Domestic waste policy in Ireland - economization and the role of accounting

Martin Quinn, Orla Feeney

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This paper examines how accounting concepts were utilised in domestic waste collection services in Ireland over the past two decades or so. In comparison to other former ‘free’ services in the Irish context, the prevalence of accounting concepts has been greater, and delivered a more successful outcome.

Drawing on the concepts of calculation, the ‘economic’ and economization, events around domestic waste policy in Ireland are examined and the increasing prevalence of concepts such as price, cost and profitability in these processes are a focal point. Publicly available documents such as government policy documents, parliamentary records and media reports are utilised to draw outthese concepts. The period of analysis is 1996 to 2018.

The findings reveal the role of accounting concepts in the economization of domestic waste policy in Ireland. The result of the economization process was a fully privatised, profit-oriented, price monitored system.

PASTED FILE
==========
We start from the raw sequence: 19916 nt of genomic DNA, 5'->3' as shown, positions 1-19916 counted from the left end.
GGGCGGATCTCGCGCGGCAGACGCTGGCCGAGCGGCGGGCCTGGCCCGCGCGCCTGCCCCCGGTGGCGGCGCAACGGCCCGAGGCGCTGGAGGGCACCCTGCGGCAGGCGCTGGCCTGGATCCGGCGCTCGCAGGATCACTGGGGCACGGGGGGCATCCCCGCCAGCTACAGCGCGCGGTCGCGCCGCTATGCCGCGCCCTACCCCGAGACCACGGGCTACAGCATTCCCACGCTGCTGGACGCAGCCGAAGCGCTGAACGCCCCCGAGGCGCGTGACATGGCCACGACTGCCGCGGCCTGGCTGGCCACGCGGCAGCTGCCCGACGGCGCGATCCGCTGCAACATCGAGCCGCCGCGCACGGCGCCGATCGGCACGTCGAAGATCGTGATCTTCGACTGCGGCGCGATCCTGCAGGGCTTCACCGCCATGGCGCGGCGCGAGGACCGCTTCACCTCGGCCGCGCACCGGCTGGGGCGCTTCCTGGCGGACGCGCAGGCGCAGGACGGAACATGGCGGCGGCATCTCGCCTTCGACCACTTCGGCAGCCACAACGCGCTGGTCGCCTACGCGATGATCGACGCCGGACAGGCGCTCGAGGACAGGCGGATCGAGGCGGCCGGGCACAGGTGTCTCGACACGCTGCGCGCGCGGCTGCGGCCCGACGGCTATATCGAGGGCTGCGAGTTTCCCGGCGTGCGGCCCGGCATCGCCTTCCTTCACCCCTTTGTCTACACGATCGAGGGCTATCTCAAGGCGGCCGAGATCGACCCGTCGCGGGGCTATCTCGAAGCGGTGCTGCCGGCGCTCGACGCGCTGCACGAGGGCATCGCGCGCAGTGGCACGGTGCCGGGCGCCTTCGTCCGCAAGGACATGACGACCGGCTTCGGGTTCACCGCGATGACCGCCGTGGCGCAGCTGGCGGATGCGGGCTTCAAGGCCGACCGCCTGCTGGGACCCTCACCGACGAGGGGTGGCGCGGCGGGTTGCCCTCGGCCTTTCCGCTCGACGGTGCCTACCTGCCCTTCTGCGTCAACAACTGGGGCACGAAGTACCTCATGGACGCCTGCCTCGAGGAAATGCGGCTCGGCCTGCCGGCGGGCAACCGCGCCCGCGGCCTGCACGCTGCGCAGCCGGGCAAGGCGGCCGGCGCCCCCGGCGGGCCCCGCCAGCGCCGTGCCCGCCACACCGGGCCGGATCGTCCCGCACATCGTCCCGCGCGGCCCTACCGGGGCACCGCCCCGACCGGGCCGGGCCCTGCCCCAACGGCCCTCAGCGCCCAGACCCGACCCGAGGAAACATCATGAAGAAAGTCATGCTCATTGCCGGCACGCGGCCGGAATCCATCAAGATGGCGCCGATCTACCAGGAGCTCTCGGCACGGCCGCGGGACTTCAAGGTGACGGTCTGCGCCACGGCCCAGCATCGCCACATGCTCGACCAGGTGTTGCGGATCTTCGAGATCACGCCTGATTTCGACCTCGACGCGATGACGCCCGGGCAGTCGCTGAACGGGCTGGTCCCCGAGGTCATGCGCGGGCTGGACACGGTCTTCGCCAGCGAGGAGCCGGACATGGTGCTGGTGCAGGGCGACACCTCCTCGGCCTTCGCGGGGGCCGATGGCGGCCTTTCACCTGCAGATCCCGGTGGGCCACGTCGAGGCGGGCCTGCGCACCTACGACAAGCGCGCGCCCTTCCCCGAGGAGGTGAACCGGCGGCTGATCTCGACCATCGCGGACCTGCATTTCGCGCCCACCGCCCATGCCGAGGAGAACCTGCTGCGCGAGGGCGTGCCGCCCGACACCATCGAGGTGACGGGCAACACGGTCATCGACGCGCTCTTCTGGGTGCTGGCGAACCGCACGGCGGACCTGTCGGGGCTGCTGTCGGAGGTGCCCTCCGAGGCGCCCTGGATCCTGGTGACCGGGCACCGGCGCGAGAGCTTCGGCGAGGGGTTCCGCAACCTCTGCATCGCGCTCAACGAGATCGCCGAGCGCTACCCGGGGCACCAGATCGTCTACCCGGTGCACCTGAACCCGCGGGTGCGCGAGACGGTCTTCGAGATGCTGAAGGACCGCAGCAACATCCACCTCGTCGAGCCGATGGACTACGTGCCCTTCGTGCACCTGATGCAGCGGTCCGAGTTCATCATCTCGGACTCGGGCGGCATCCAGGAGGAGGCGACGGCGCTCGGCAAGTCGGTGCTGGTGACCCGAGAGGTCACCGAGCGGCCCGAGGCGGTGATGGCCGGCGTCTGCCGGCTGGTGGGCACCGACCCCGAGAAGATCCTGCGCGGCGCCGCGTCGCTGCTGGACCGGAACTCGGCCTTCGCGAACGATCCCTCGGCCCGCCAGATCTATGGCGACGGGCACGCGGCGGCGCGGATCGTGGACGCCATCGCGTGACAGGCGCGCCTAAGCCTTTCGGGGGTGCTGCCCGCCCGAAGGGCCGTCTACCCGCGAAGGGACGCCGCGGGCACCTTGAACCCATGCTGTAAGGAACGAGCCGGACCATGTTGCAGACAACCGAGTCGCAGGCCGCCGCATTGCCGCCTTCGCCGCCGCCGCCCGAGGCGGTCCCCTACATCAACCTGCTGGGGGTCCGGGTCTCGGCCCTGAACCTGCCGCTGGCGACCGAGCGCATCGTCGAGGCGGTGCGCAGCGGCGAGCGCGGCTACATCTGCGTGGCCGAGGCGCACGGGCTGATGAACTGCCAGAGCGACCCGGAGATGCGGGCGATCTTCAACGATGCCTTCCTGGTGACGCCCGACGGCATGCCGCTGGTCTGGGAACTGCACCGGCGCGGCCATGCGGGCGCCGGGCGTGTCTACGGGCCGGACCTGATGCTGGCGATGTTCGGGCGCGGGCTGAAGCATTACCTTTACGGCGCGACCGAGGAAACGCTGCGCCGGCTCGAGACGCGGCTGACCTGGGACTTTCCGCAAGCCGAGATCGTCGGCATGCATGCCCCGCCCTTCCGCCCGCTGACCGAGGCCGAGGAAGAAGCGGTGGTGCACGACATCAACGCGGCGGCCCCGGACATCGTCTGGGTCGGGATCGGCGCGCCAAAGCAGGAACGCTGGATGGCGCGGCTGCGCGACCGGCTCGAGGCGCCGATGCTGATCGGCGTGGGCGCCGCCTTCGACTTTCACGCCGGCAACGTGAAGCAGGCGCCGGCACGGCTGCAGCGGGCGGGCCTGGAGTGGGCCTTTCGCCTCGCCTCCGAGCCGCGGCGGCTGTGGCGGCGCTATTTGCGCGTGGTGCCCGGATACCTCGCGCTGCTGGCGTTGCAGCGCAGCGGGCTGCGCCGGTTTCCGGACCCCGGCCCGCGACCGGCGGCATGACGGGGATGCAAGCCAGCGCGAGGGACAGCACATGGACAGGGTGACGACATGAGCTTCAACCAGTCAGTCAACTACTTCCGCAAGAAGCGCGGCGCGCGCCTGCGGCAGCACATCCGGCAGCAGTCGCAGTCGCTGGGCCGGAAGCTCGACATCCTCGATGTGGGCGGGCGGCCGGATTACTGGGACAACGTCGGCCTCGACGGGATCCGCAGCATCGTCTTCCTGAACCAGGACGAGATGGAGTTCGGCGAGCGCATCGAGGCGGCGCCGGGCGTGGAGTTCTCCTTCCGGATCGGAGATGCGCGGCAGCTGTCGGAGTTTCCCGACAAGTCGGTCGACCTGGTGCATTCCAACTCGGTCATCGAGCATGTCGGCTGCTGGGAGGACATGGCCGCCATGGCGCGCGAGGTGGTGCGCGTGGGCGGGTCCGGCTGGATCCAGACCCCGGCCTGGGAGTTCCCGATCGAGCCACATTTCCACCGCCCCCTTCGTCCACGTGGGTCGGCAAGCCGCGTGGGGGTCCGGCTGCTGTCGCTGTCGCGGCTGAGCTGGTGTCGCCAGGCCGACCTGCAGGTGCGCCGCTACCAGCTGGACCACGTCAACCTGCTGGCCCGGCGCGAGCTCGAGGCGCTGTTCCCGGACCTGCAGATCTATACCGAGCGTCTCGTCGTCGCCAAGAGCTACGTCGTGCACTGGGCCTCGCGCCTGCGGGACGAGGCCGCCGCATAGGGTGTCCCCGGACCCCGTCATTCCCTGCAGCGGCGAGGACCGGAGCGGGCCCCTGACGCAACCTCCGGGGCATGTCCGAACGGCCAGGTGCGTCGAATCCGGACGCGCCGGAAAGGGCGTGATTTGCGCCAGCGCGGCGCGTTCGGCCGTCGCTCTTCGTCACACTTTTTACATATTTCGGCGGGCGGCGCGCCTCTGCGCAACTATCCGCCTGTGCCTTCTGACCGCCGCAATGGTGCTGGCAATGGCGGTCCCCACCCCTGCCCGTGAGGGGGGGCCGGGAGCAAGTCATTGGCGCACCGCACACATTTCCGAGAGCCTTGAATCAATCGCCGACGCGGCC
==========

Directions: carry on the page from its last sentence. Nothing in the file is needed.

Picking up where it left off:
Research limitation/implications
This research provides a broad view of accounting concepts in the management of domestic waste. It highlights how waste policy in Ireland travelled through instances of being political and economic over time. The research is limited by its use of secondary data.

This study highlights how accounting concepts were used in varying ways to bring about a satisfactory solution to domestic waste disposal in Ireland, namely the privatisation of waste services.

Original languageEnglish
Pages (from-to)2111-2138
JournalAccounting, Auditing & Accountability Journal
Issue number8
Early online date09 Sep 2020
Publication statusPublished - 04 Nov 2020


  • waste policy, calculation, economization, accounting concepts


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